So I thought it was only right that I add a page to introduce the pups, seeing as this is primarily a blog about them.
Nicknames: Boo, Bubba, Kasp, Kasperdoodle, Bubba-doo, Fatty, Doodle dog, Bugga, Bugga-boo
Kasper is a Border Collie cross Springer Spaniel that we adopted on the 25th March 2011 as a 9 month old pup – enjoy some pics of baby Kasper! 🙂
Kasper had a lot of issues. They ranged from resource guarding, separation anxiety, huge issues with the vacuum, fear of hands moving quickly by him, hatred of handling / grooming and he was extremely scared of men.
Over the years we have put a lot of time and effort into counter conditioning him and working with his fears. He can now befriend a strange man within 5 minutes, cope with people visiting us in the house, people who stroke him when out on a walk and he is fine with the vacuum. We can also dry him, brush him and trim his nails!
Kasper is a stomach on legs; he would eat until he was sick if we let him (and then he’d probably eat the sick…) and he also eats things that blatantly aren’t edible. Such as wax crayons. Yay, colourful poop…
Kasper really enjoys training (he knows around 40 tricks) and he now sees his crate as his safe place. He can happily be left home alone for up to 5 hours.
Kasper’s passion is hiking. His recall is poor around livestock, but otherwise he is absolutely amazing, and these past 6 months he has become impressively responsive – only took us 5 years haha 🙂
Nicknames: Sash, Cloud, Fluff Monkey, Sashy-pants, fluffybutt, Poodle Pup
Sasha is a Standard Poodle puppy we got from a breeder when she was 12 weeks old.
She was supposed to be my assistance dog, and I worked my arse off training her to be comfortable with the world.
Unfortunately when she came to us she was extremely fearful, and this fear ranged from being terrified of people (literally cowering as people walked past on the opposite side of the road!!) to cars, dogs barking, all sorts. She was one of the most fearful puppies we have ever worked with.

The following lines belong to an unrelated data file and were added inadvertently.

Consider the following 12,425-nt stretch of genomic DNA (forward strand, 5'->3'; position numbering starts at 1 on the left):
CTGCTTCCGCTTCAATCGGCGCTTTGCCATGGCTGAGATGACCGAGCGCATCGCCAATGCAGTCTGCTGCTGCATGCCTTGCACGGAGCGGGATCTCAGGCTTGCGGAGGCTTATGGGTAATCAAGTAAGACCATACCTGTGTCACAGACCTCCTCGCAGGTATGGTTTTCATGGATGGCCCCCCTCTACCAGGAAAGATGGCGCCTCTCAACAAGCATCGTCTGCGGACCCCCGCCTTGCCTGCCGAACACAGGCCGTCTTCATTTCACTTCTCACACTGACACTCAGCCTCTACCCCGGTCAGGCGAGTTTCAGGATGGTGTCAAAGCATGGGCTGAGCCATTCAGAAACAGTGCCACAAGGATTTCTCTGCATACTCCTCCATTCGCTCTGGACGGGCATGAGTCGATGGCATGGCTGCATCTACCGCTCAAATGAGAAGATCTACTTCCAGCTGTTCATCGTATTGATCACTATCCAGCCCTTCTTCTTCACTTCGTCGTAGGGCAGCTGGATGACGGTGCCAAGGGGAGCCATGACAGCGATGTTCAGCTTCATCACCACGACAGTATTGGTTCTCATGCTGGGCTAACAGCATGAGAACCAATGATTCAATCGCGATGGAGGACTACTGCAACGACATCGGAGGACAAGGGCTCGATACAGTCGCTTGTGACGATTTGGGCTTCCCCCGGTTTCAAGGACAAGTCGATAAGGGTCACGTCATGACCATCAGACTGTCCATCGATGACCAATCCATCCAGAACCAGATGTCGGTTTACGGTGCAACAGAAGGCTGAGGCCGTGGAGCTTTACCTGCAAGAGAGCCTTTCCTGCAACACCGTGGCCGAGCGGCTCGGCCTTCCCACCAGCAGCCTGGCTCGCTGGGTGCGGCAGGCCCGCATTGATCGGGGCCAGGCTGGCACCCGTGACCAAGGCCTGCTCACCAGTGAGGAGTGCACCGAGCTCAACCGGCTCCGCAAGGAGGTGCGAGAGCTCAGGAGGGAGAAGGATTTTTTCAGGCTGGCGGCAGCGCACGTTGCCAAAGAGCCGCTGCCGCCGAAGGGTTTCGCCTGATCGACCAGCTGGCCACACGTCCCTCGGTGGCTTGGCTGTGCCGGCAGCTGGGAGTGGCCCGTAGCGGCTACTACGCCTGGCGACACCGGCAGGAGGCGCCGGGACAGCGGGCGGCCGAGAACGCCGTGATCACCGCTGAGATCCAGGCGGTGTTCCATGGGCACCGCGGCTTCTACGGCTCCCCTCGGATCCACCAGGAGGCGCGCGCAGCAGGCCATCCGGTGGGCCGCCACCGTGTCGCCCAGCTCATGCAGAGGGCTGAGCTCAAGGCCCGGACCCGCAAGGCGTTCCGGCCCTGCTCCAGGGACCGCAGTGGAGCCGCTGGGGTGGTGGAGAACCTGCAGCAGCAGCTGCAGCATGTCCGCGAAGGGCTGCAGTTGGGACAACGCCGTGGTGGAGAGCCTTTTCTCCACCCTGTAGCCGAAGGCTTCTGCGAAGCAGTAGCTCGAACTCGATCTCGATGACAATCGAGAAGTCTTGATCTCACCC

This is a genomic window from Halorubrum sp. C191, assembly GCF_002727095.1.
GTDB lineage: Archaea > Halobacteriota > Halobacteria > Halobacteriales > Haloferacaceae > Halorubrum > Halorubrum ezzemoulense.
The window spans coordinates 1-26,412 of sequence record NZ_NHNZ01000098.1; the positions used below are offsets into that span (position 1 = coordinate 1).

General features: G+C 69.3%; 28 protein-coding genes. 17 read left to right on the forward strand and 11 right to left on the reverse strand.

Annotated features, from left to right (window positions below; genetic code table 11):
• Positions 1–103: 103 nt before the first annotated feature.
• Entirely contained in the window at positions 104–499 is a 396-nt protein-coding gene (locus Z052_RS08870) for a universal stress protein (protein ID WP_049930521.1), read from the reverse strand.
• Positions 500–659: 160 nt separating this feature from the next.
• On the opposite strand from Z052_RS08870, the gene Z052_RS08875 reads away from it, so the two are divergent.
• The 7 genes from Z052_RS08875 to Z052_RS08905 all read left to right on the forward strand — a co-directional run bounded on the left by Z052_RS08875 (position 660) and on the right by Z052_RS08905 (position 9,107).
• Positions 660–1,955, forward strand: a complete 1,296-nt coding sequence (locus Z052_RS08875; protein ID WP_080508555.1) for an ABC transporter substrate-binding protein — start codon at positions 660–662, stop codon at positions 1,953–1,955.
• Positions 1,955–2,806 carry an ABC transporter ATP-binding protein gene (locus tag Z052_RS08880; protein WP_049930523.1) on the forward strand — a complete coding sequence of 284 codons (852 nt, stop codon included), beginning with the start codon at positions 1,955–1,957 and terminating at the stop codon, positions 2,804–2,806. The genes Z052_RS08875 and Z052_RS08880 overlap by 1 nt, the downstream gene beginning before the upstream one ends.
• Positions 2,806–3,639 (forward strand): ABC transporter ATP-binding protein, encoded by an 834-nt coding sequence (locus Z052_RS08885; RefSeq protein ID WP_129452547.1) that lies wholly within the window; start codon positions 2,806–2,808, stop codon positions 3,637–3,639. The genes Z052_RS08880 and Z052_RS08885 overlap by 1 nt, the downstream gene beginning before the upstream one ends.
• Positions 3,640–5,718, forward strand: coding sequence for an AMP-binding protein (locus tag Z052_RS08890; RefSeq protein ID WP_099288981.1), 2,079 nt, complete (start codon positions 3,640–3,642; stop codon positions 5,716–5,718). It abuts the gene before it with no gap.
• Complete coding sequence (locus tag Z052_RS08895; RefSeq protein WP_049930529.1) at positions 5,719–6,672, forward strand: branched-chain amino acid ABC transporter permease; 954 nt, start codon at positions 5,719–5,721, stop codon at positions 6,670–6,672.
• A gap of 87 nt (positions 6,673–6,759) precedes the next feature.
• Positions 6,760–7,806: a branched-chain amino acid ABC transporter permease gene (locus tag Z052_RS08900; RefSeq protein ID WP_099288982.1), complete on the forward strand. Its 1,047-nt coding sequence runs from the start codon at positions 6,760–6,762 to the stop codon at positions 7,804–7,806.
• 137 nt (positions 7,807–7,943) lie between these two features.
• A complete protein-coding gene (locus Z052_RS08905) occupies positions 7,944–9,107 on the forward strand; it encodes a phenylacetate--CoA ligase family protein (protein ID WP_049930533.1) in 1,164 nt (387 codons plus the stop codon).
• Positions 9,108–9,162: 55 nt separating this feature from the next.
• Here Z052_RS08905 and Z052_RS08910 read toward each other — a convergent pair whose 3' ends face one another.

I tried for 6 months to fit a square peg through a round hole, and recently I finally gave in. I was constantly having people tell me not to give up on her, that she could make it as an assistance dog…but she can’t, and it’s not fair to try.
She doesn’t *enjoy* working. She doesn’t like training, she doesn’t want to check in on me, and she’s still way too fearful to do anything but quiet dog walks. She just wants to be off lead, run about, and be independent.
At this point we have no plans to rehome her.
Nicknames: Grub, Tollster, Tollie-too, Potato, Spud-pup, Spudder, Spuddy one
Tolly is a 7 month old Jack Russell Terrier cross Pomeranian puppy that we adopted when she was around 8 weeks old.
I fell in love with Toller when I saw her advertised through our rescue. She was actually adopted out to us as a boy, but is in fact a girl – I was extremely disappointed as I wanted a boy for various reasons (UTIs, heat, spaying etc) but it didn’t change how much I loved her 😉
Toller was a tiny bean of a puppy, and is still incredibly small. Fully grown she weighs just 3.5kg!
At 5 months old an off lead Labrador ran across a field and knocked Tolly flying. She smashed EVERY BONE connecting her toes to her paw.
We suffered through 8+ weeks crate rest, after which the vet declared her “fully healed” even though she was still lame and couldn’t walk. Wow. At 8 months old that is totally unacceptable!! Her foot was at a right angle, and after 11 weeks crate rest she was absolutely miserable.
We floundered, not knowing what to do for the best – get her a custom wheelchair, try find a vet that would amputate, have her put to sleep?! We managed to find another surgery that said they would see her, and who immediately agreed to an amputation (which we had been pushing for since the day after the accident!!)
The day after amputation
Toller was fully healed from surgery within 3 weeks. She was off pain meds in one week, and had the stitches removed in less than two weeks. She is so much happier on three legs, and can run faster than ever before!!
Our dogs are trained using positive reinforcement; we don’t punish / correct them, and try our hardest not to scold them…obviously there’s the odd slip up, but hey, we’re only human. See our training page for more info!